In many districts around the country, students endure long commutes to and from school – sometimes as much as 90 minutes! Educators are beginning to consider equipping school buses with wireless Internet connections to help extend the classroom beyond the school and allow students to take advantage of these long commute times. With Wi-Fi enabled school buses, students will be able to complete school assignments and get a jump on the evening’s homework.
At ISTE 2015, the Kajeet team spoke with many technology leaders looking for this exact solution in their district. Districts such as Coachella Valley Unified School District have discovered equipping school buses with Internet connectivity allows students to get online while on or near a school bus. Enabling Internet access for students during this key time frame can give disadvantaged students the extra time they need to keep up with their schoolwork.
Part of the Solution
With one-third of students lacking home Internet and more schools launching 1-to-1 and BYOD programs, keeping kids connected has become a priority among technology and curriculum directors. Outfitting buses with Wi-Fi may make the difference for some, and it is an affordable solution for administrators looking to connect many students at one time.
Though Internet-enabled school buses won’t be the sole solution to connecting economically disadvantaged students (since a 10- or 20-minute ride on a noisy bus likely won’t yield the same results as a student working quietly at home), it can be part of a broader solution that also includes offering home Internet access to at-risk students.
Wi-Fi on buses will allow student athletes to complete homework while traveling to and from long-distance away games, providing students an opportunity to get the most out of their time on school buses. In a few instances, we also heard principals and teachers mention having Wi-Fi on buses en route to field trips would also allow students to take advantage of travel time and extend the learning beyond the classroom.
Buses as Mobile Hotspots
Educators seem to be buzzing about how the district can park their buses after school hours and serve as mobile hotspots for parts of town where many students may not have access once the buses have completed their routes for the day.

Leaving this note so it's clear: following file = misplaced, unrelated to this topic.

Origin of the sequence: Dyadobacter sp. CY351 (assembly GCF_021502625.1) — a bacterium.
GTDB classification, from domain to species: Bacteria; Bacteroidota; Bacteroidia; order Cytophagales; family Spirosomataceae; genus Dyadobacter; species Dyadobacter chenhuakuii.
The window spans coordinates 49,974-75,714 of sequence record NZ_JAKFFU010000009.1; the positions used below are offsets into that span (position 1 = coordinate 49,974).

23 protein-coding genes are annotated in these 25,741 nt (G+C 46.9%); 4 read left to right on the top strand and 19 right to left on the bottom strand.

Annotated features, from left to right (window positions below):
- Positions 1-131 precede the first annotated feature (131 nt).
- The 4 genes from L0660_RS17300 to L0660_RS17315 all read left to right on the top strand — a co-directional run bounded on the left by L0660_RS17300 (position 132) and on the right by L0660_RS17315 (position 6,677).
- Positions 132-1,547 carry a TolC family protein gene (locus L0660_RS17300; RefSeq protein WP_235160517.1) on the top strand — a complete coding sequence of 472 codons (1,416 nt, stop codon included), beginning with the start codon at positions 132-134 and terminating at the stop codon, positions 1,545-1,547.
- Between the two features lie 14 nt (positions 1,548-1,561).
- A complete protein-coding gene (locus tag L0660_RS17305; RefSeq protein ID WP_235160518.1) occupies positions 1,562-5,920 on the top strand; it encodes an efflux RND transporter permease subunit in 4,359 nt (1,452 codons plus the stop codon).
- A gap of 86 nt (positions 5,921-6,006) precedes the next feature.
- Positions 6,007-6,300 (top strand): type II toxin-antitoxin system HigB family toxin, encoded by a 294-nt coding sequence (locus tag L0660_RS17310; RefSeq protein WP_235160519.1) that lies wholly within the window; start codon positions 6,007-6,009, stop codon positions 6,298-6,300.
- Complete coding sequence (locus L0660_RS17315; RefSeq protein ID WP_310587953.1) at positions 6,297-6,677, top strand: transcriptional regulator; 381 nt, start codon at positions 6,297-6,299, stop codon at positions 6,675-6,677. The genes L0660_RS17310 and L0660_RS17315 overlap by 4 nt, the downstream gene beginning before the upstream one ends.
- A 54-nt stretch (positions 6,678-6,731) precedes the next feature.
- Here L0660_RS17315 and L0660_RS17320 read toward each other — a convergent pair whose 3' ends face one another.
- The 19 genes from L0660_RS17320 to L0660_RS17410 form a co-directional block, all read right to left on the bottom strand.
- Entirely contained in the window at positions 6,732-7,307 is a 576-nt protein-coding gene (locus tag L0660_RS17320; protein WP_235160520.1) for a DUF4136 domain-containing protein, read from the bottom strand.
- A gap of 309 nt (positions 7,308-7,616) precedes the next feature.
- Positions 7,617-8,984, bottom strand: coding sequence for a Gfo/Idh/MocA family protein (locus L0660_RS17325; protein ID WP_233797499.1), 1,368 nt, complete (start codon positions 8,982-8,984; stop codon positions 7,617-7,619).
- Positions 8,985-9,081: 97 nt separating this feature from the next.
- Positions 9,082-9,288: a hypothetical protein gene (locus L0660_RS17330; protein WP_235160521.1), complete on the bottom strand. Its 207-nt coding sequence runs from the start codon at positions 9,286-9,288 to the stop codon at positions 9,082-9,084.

If your district is considering Internet connectivity for school buses, here are a few things to keep in mind before getting started:
1) Look at Coverage in Your Area.
Wi-Fi hotspots and routers need network coverage. Just like cell coverage can drop in certain places while you’re traveling, so can Wi-Fi access (which is simply using the cell towers to connect to the Internet). Test the coverage in your area and expect there may be hiccups in some places. Make sure you communicate that to students, parents and school bus drivers so they can expect it. Choose a provider that works well within your district’s borders.
2) Make Sure You Can Support Many Students at Once.
One or two MiFi devices may not support a bus full of students if everyone is online at the same time. Districts need to find the right piece of hardware to support up to 40 students at any given time.
3) Consider the Filters.
We know you are serious about keeping kids safe online with your in-school filters, but keep in mind that the school bus is still school property. It is important to ensure that students are not using school bus Wi-Fi to watch movies, stream music or visit school-restricted websites.
4) Choose Your Routes.
Every district has areas where there are a higher percentage of students lacking Internet at home. A school bus outfitted with Wi-Fi can provide that community with the connectivity they may not be able to afford at home. Districts can balance school bus transit times with those areas of town and outfit the buses that will have the most impact on the community.
5) Get Community Support.
Connectivity on the bus will likely impact many people throughout your district – not just the students. Before deploying a solution, ensure that everyone from your transportation team, including the bus drivers, as well as teachers and parents are aware of the benefit this will provide to students.